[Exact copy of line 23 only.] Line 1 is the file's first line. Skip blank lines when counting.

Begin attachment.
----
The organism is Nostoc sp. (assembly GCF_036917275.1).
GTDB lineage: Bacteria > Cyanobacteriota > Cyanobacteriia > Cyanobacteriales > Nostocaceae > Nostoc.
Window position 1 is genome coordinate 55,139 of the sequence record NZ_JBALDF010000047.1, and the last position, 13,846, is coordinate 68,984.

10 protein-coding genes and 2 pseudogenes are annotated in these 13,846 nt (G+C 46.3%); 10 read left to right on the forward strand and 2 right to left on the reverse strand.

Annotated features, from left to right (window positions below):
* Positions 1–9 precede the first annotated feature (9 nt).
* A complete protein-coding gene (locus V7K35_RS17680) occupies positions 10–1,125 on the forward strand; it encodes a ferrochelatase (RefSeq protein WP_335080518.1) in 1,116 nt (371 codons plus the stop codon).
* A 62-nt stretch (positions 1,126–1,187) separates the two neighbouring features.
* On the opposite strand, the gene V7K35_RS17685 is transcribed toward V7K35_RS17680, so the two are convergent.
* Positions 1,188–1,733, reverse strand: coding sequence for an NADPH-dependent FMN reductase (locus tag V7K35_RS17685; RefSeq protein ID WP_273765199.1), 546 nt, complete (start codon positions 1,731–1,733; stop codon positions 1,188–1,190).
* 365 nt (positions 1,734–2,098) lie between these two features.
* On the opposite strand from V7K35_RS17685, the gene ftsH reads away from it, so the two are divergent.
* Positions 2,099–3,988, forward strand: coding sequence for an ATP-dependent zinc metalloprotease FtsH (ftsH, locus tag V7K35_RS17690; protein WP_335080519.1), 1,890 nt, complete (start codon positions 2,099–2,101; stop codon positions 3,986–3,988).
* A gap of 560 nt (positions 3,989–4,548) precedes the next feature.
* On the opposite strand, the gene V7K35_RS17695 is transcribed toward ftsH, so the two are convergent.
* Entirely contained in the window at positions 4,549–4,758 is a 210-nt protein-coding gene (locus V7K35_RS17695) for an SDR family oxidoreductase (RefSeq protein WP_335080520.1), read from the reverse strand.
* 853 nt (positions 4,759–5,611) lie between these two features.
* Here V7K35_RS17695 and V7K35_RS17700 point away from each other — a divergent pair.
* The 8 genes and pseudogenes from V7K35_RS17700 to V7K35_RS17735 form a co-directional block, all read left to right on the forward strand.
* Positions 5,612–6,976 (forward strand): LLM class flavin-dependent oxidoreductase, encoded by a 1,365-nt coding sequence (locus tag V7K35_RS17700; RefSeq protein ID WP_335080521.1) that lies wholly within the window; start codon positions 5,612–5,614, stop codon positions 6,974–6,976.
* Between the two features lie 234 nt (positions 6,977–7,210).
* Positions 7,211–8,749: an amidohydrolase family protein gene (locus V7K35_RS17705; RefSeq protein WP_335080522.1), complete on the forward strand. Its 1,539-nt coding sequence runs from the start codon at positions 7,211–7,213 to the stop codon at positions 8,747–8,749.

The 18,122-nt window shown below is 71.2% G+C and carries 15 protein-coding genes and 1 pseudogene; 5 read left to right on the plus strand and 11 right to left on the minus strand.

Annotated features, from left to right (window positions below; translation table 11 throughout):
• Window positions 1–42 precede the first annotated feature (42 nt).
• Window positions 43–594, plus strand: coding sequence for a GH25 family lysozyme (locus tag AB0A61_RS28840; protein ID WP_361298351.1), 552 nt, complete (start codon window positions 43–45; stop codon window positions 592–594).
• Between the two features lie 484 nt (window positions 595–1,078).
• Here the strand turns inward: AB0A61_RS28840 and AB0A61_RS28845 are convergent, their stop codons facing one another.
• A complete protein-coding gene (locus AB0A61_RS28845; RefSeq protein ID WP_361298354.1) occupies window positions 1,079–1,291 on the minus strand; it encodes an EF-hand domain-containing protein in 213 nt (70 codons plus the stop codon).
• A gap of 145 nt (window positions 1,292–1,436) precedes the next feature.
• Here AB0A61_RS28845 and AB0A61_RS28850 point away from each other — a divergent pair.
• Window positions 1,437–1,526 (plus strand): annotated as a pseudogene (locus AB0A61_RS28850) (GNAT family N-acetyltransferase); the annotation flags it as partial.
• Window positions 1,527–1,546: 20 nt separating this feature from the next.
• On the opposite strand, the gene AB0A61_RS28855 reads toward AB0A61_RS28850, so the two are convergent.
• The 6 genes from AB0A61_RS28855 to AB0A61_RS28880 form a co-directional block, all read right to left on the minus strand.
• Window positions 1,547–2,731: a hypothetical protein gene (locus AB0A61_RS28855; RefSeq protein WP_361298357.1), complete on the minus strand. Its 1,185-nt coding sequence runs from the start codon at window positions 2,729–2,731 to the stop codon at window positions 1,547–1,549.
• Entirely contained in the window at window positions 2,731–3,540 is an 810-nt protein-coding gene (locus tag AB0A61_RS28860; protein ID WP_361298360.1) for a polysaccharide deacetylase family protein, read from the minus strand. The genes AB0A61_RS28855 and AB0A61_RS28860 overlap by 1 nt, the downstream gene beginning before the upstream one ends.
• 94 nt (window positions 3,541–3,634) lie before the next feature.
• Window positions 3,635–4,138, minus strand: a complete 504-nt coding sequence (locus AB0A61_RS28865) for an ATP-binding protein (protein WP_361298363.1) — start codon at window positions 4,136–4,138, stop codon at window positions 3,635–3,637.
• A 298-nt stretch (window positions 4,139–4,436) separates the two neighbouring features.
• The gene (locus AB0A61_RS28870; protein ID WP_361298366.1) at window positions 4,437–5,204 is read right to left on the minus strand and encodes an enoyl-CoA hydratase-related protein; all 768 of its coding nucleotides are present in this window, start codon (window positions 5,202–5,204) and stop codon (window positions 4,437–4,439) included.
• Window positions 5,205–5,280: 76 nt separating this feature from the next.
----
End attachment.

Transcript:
The 18,122-nt window shown below is 71.2% G+C and carries 15 protein-coding genes and 1 pseudogene; 5 read left to right on the plus strand and 11 right to left on the minus strand.